The U.S. Postal Service spent $77.5 million in 2013 delivering subsidized groceries to remote Alaska settlements, The Washington Post reported.
The money is covered by stamp-buying customers and benefits isolated Indian settlements and the commercial enterprises that service them.
the Postal Service, which is billions of dollars in the red, should not be required to shoulder the Alaska-exclusive program, the Post reported. They say it would be more economical for Alaska to build roads to deliver groceries by truck.
The program was the brainchild of the late Alaska Republican senator Ted Stevens
who 33 years ago sponsored the Alaska Bypass legislation. Besides creating universal postal services not available to the lower 48 states, the law regulates passenger service and requires the Transportation Department to guarantee a hefty 15.5 percent profit margin for carriers.
Efforts to tamper with the program are resisted by Alaska's congressional delegation and lawmakers from other states whose rural constituents also benefits from special handling by the Postal Service.
Many people who live in Alaska's 100 remote settlements also receive other forms of government subsidies. Toilets with running water are not all that common in these areas.
Food, groceries, dog food, diapers, flat-screen televisions, and other supplies make their way from the lower 48 to Alaska by jet and are then transferred to smaller planes that can land on dirt strips.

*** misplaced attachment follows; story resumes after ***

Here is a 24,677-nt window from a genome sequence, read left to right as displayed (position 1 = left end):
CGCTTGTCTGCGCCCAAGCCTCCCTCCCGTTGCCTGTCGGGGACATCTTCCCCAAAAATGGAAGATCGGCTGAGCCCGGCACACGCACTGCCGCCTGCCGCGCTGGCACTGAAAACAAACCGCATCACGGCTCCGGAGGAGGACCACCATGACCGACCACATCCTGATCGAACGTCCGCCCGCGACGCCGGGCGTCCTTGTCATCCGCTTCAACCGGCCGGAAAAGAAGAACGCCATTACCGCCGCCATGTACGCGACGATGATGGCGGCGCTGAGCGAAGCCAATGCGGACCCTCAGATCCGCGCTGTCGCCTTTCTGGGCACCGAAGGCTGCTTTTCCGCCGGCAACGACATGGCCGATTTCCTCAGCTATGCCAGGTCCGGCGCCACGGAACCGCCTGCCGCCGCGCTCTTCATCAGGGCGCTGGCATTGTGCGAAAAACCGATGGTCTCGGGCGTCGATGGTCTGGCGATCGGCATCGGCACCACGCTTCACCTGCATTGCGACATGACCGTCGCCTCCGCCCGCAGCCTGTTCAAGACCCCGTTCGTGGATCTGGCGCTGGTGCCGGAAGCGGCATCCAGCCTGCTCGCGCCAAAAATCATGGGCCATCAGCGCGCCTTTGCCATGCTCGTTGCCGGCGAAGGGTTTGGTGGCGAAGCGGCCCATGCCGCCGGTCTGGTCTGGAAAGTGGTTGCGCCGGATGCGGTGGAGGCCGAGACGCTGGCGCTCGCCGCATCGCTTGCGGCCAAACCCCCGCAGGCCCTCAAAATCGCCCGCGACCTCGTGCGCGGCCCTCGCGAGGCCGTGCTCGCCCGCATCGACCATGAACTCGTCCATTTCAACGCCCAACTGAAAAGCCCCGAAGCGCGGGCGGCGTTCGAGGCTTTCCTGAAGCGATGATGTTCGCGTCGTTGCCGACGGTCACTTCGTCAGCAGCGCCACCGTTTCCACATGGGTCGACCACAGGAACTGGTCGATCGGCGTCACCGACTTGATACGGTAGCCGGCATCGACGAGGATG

Justin Cadran, who describes himself as a conservative Republican, oversees logistics for Era Aviation. At first he questioned why the Postal Service should be picking up the tab for delivering supplies to residents in remote Alaska settlements. He has since reconsidered. "If Bypass wasn't here, it would take food out of people’s mouths."
It can cost the Postal Service $21 to move a 12-pack of coke to a cut off Alaska settlement. With transport subsidized the local grocery store can markup the cost by 31 percent.
"Until the law gets changed, I have to abide by it," said Postmaster General Patrick Donahoe. "If you talk to people in Alaska, they're very satisfied with this service."
"It's sort of a good-old-boy Ted Stevens deal," said Rep. Darrell Issa, R-Calif., chairman of the House committee which oversees the Postal Service. He said the program is inefficient and that the Postal Service ought to be allowed to recover at least 50 percent of its Alaska Bypass losses.
A spokesman for Alaska Airlines, the biggest Bypass carrier, said his company would rethink the market if Bypass subsidies were reduced. That could negatively impact passenger service and increase safety risks, he said.
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